The Spirit of Love wants to work in us in order to produce these beautiful actions through our virtues and gifts. As Father Farrell explains: “The term ‘fruit’ is itself significant. It practically demands a bit of dreaming, as the scent of a flower in midwinter will snatch us out of ourselves into a forgotten summer day’s caress of sun and wind. We are almost doing the word an injustice if we do not have a picture of long rows of old trees, gnarled like an old woman’s hands which have seen too much hard work. And there is in the word ‘fruit’ something like the pride of accomplishment, that makes the woman forget her hands, looking back over the years and see what those hands have made possible for a son or a daughter. Just so a tired old tree could look back through the long days from the first budding leaves, through the beauty of blossom and the anxious days of young fruit, to this final day when the ripe, luscious fruit is offered as the supreme accomplishment and the tree prepares to die for another winter.”
Husband and wife should work hard at co-operating with divine grace in bringing forth these precious fruits. St. Paul contrasts them with the “works of the flesh”: quarrels, dissensions, jealousy, immodesty, etc. When we look around us, we are obliged to see that many married couples are “liars in the balances,” as St. Robert Bellarmine says in his commentary of Psalm 61: “They are devoid of true wisdom and they miserably deceive themselves by willfully making use of ‘false measures.’ Indeed, the greatest good that can be secured is grace in this life, and happiness in the next. And yet, when they come to decide what to do, they often choose the apparent (natural) good and reject the real (supernatural) one.” What we need to do is put the first Commandment first, to live our Catholic Faith with generosity, to give our whole heart to God.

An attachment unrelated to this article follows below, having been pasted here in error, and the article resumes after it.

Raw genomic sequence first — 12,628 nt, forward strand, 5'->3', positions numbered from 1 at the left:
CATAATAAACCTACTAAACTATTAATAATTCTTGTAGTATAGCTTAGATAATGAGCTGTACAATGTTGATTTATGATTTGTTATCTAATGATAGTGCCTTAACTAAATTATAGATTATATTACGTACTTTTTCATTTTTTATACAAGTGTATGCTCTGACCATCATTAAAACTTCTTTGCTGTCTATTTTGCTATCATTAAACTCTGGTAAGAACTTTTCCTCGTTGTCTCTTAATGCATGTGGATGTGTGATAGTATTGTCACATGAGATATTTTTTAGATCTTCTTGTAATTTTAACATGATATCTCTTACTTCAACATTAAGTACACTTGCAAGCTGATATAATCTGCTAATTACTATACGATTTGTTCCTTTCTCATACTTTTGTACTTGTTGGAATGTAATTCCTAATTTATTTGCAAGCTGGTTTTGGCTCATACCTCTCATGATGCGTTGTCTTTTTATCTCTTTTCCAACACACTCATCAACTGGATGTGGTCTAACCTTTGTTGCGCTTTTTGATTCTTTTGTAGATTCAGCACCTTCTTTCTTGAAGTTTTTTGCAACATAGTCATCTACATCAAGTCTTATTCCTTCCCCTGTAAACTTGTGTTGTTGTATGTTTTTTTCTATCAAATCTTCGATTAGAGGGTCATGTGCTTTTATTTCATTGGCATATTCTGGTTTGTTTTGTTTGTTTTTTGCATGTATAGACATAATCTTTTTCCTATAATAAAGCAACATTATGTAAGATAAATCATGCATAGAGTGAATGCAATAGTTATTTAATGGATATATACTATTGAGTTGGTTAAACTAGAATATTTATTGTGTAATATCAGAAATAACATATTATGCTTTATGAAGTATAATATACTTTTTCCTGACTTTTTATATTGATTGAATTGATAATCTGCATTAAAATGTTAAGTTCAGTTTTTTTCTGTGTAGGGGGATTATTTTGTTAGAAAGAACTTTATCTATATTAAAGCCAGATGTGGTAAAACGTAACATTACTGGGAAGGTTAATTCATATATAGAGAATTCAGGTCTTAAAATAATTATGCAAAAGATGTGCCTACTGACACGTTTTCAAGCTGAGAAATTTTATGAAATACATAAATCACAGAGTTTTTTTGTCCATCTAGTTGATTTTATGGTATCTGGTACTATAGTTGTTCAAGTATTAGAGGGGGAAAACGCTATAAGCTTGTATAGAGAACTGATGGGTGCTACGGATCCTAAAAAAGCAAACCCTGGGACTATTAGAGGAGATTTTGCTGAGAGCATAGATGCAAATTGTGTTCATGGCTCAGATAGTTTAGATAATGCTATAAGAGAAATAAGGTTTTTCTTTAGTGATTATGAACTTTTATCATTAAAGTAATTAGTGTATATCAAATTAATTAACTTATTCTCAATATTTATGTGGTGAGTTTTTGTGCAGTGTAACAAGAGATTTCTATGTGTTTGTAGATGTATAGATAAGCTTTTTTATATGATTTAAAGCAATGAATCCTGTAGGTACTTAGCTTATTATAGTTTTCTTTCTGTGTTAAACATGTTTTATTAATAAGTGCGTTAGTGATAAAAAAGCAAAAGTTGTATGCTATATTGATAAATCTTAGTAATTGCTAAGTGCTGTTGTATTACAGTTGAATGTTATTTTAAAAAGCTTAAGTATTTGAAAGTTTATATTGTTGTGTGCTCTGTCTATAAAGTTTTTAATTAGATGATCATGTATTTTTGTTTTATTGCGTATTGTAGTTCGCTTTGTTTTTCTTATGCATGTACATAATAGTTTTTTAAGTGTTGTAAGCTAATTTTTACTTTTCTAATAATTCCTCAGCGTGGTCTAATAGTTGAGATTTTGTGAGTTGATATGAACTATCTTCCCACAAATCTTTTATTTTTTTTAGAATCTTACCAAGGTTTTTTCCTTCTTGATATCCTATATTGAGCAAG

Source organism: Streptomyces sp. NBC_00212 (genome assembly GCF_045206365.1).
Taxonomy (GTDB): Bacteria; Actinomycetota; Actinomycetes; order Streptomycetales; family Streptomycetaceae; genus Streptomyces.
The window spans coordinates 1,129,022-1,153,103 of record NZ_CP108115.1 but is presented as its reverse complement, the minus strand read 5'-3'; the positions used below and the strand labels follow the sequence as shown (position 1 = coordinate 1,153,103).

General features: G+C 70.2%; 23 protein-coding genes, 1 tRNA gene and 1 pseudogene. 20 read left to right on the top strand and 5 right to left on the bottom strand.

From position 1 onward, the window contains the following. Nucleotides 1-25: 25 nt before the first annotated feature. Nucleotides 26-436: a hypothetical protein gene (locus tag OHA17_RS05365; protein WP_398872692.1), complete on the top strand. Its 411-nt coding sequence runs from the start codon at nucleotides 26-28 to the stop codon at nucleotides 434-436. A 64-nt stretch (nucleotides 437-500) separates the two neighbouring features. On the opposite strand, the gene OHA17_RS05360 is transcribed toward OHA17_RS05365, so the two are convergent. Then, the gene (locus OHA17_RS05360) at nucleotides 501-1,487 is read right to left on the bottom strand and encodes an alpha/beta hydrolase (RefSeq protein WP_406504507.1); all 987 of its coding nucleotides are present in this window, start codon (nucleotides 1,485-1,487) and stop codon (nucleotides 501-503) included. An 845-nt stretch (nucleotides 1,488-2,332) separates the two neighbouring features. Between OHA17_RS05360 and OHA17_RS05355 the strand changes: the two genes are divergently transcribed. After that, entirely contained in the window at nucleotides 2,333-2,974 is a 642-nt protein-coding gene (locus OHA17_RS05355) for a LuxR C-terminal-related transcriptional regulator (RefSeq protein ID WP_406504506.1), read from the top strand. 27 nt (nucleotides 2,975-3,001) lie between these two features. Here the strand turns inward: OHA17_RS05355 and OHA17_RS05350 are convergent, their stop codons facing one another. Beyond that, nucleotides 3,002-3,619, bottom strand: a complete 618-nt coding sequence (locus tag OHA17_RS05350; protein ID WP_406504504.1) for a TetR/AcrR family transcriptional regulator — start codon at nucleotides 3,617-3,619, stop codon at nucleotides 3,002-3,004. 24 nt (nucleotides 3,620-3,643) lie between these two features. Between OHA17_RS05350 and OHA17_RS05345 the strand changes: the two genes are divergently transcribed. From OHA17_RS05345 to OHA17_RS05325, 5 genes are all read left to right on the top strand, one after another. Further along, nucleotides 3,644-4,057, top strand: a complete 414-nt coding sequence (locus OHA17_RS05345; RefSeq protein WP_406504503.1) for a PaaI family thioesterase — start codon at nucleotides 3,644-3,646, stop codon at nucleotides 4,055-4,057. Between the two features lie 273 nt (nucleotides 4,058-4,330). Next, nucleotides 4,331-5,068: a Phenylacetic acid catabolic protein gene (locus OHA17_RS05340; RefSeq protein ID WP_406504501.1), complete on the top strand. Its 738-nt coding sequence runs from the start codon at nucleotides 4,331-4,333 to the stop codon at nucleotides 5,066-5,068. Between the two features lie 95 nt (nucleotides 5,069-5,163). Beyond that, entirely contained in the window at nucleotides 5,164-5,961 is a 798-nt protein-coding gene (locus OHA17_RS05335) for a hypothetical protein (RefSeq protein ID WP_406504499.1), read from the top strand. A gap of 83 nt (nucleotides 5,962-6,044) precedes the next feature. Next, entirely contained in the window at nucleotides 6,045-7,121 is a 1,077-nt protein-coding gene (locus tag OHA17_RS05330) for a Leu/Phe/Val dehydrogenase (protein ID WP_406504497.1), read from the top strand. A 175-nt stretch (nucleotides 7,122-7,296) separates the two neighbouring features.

Fidelity to your marriage vows requires grim perseverance in daily self-denial. It is not easy for our fallen nature. But there is no other secret for reaching true love. And do not forget that in overcoming your selfishness, you are not only growing in your spiritual life, but also expiating your past sins. (Purgatory is a thousand times more painful than any sacrifice we impose on ourselves). G. K. Chesterton said: “The enemies of marriage imagine that the ideal of constancy was a yoke mysteriously imposed on mankind by the devil, instead of being, as it is, a yoke consistently imposed by all lovers on themselves. It is the nature of love to bind itself. There is one thrill that is known only to the soldier who fights for his own flag, to the ascetic who starves himself for his own illumination, to the lover who makes finally his own choice. And it is this transfiguring self-discipline that makes the vow a truly sane thing.”
If the tree of love is to bear fruit, it must be pruned. As Bishop Sheen says: “As the violin needs tuning, as the block of marble needs cutting before it can make a statue, so the love of husband and wife needs purification before it can rise to new heights.” Dear readers, when you experience disappointments in your married life, do not give up. Remember that “Our Lord was on His Cross for three long hours, nailed hand and foot, to merit enough grace for you to carry your cross. When the soldiers, in cruel mockery of their dying Savior, cried out: ‘Save Thy own self. Come down from the Cross,’ did He come down? Then don’t come down from yours.”